William, I find it interesting your opinion of the tool guys, It’s clear you don’t know much about thier bussness, with out them the hard working guy in the shop would be in a world of hurt. I’ve been in the biz for fourty plus years and owe a life time of graditude to the tool guys over the years.

  14. William says:

    jammer,

    My brother was a DM for Mac Tools – I myself worked for Stanley Works and Proto back when it was under Ingersol Rand so I know the game all too well.

  15. Joey says:

    To Lakey: I don’t believe Wright is a Snap-on company. Were you thinking of JH Williams?

  16. Jerry L says:

    Snap on now own’s Wright Tools.

    As for the tool truck guys…lost the Matco and Mac guys over a year ago. Snappy finally gave in a few months ago. As Snappy said, they’re like the milk men of the 60’s…most of us now use online and direct delivery and frankly, we’ve saved a bundle.

  17. Coach James says:

    I contacted Wright Tool and asked about the Snap On story. Here is their response.

    Good Morning XXXXX,

    Regarding what you read on the internet, this statement is absolutely not true. Wright Tool has been a family owned business since 1927, and continues to be family owned and managed. I am curious where you got this information? If you would like more information on our company, I can send you our new catalog and a cd about Wright Tool. Thanks for your inquiry, and if you have any other questions, please don’t hesitate to let me know.

    Best Regards,

    Ty Smith

    Director of Business Development

    Wright Tool Company

    —————————————————————————————
    Sounds to me like Snap On doesn’t own Wright Tool.

    Coach

  18. Coach James says:

    What happened to my post?

    According to the people at Wright Tool, they are not owned by Snap On. Is that acceptable to the mods?

  19. Sean O'Hara says:

    Sorry about that Coach James,

    The spam engine held it because of the multi “X” thing. It should be out now.

    ~Sean

  20. Coach James says:

    I wondered if that was the problem. Next time I’ll remember to remove my name and leave the “X”‘s out too. Thanks.

  21. mcmanus says:

    Don’t know about Wright Tools, but does anyone know what ever happend to Mac Tools? At one time, their trucks were everywhere, I’ve not seen one in years. I spoke to a proto rep who told me they were acquired by Vidmar and Stanley Supply Services and their products will all be online very soon. Proto makes most of the old Mac tool line in their dallas plant. The rest is made in China. But that doesn’t help me with some tools that need warranty…can’t get anyone to pick up on their toll free line…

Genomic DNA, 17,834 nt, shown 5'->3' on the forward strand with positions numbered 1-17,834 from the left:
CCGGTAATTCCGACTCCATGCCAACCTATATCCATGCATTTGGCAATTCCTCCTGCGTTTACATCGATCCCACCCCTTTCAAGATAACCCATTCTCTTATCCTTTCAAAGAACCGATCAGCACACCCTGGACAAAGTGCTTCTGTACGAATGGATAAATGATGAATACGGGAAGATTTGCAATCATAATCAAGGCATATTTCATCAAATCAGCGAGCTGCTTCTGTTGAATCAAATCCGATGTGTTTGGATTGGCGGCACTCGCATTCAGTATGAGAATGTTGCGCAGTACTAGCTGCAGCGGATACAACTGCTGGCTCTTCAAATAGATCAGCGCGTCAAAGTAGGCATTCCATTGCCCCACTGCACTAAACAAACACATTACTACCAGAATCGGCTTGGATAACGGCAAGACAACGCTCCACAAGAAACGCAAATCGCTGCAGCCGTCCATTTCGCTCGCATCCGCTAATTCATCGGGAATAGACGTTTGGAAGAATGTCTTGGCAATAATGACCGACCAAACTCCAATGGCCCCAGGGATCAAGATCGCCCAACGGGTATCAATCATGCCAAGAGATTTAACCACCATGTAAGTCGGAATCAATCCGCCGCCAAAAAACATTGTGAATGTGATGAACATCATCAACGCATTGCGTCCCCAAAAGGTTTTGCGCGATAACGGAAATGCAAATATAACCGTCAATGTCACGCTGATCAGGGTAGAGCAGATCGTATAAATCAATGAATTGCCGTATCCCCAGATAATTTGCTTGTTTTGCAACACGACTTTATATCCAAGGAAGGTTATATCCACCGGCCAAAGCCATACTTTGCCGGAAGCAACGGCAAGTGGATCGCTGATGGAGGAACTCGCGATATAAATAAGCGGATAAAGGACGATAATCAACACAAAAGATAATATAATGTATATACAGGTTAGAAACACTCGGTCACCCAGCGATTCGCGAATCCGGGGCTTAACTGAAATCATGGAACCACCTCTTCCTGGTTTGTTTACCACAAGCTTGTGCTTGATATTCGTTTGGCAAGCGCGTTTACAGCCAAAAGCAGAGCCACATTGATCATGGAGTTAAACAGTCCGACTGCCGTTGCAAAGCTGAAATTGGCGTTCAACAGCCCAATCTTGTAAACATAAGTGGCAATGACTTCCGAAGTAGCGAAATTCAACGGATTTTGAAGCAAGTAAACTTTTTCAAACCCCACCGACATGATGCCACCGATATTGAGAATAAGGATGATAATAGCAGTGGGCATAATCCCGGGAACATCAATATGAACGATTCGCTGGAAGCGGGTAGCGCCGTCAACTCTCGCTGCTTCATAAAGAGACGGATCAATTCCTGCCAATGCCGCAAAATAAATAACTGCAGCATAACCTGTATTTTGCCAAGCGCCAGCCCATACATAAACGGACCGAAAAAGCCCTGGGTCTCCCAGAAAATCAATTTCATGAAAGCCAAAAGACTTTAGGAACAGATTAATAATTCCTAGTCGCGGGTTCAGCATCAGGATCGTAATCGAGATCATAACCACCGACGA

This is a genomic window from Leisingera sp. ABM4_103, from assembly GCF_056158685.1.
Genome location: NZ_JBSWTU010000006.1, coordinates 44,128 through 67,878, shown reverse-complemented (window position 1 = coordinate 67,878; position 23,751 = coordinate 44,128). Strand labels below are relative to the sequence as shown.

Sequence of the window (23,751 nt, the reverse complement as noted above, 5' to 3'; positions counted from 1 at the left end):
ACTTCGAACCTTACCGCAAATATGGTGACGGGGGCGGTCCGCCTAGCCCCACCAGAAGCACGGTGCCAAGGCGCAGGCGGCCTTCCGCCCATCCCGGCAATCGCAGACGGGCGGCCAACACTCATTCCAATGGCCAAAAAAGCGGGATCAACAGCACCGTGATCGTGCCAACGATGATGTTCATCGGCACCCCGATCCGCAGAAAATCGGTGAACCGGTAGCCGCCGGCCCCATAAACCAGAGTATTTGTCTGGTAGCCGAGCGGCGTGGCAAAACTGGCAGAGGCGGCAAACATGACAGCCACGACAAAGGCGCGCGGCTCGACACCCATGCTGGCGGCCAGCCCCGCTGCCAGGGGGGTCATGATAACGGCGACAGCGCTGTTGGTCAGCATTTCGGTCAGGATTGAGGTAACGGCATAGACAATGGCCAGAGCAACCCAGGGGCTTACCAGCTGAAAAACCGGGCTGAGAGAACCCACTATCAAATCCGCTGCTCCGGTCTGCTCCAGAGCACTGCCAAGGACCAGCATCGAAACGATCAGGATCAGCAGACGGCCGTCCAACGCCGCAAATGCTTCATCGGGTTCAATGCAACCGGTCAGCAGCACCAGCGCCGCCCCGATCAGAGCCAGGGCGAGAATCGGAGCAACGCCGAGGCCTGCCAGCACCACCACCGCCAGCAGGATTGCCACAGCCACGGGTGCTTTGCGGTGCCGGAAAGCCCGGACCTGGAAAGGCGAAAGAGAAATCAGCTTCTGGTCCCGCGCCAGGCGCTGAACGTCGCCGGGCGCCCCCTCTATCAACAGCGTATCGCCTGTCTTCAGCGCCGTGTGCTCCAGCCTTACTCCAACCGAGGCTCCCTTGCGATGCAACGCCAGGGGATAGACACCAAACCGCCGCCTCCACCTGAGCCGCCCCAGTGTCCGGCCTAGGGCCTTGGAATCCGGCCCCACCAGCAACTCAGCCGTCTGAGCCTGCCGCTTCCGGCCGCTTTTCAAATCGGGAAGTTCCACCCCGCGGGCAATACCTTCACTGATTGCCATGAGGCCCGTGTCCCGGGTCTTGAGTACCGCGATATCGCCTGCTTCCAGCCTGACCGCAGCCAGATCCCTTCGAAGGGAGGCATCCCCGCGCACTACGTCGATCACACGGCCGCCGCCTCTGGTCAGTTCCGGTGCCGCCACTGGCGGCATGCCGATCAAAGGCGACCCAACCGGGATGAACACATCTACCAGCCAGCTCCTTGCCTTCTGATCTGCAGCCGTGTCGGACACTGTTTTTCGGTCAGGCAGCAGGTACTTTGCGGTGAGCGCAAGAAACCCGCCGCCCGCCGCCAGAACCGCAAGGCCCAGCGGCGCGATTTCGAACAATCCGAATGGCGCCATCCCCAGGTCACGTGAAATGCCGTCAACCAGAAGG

22. Marcus says:

    We’ve been purchasing Mac off the Stanley Supply website for quite some time. If you’re a government customer, and log in as such, the prices are even better than retail. Here is one example…not sure what the price is without logging in though.

    http://www.stanleysupplyservices.com/product-detail.aspx?pn=453-654

    As for warranty, I know our local Grainger gal also has access to Mac and Snap-On and has swapped out some tools for us.

  23. Jesse says:

    Learned that Mac is now part of Vidmar. The corporate office in Ohio was taken over and turning into some automotive industrial group by Stanley. Lots of jobs going away up there, probalby end up outsourcing everything to china.

  24. cmn38 says:

    Well Matco has these listed in Aviation Tools \ Hand Tools \ Mechanics Hand Tools starting page 5 in 1/4″ drive, and going up from there. Also there is a huge difference between Taiwan and China. Most of the super high tech brands and gadgets, some of the best manufacturing, as well as classified and super tech R and D. take place in Taiwan. Education in Taiwan far out paces the USA.
    Now Main Land China is a crap hole of poor exploited (whole sale by their government) workers. Who make crap because they don’t get crap.

  25. AJ says:

    To settle the debate on the tool brands, MAC tools is a company owned by Stanley – just like proto and Nighthawk, and Husky. Mac is aimed directly at the automotive service industry. Snap on is owned by Danner (I think that was the name) Manufacturing, who also makes Kobalt as sold at Lowes. Both companies manufacture most of their tools in the USA. The tools are all marked where they were built, and to anyone who has ever stepped foot on any tool truck, its easy to tell. Matco is owned by a japanese forge, and as such, the majority of their tools are made in Asia. Cornwell is a “professional” line built by OTC forge, which is really just a supersized importer of tools, with about 30% of the tools built here. There aren’t any other major players in the professional tool lineup, just some other minor attempts. Hopefully this can clear up a little bit of the confusion. Oh yeah, and, Mac tools isn’t going anywhere…